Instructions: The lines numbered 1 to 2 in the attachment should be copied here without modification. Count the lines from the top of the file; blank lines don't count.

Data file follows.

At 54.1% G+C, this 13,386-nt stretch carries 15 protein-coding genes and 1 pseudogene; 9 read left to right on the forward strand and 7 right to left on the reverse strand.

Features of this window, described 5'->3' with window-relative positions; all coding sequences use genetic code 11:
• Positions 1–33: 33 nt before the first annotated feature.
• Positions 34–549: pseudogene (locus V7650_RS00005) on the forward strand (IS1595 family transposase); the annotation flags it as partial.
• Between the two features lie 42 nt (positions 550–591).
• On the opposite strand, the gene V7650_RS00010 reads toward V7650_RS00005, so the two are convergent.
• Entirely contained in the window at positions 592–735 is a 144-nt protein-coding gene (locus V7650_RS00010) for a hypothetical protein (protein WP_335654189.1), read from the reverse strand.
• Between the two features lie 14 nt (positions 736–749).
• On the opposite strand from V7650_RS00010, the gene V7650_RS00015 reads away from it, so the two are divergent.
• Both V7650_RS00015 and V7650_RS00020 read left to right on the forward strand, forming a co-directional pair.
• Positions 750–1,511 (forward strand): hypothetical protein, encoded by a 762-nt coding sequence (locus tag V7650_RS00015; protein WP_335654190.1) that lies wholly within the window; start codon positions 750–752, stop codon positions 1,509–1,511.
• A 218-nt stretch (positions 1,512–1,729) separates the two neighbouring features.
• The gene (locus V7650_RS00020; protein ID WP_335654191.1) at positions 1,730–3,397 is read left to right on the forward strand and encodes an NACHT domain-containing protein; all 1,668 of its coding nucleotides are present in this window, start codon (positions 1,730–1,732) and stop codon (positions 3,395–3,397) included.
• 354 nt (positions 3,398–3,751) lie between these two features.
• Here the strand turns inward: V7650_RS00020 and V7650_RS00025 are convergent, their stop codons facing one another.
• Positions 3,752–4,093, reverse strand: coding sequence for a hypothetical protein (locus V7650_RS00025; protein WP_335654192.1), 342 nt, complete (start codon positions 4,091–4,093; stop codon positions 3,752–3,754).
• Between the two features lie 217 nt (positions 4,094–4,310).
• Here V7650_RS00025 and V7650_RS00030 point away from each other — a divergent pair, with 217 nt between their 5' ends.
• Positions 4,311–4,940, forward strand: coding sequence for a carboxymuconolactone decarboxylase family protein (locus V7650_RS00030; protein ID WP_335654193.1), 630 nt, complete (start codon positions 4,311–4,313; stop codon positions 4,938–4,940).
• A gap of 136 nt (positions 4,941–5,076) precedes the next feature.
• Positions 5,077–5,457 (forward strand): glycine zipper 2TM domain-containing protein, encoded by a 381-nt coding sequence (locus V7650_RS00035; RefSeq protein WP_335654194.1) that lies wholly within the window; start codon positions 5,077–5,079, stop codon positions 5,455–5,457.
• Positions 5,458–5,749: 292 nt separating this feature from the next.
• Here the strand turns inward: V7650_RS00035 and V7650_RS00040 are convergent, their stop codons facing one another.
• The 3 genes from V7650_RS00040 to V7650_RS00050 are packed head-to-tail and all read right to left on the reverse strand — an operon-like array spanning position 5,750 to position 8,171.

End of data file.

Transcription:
At 54.1% G+C, this 13,386-nt stretch carries 15 protein-coding genes and 1 pseudogene; 9 read left to right on the forward strand and 7 right to left on the reverse strand.

Features of this window, described 5'->3' with window-relative positions; all coding sequences use genetic code 11: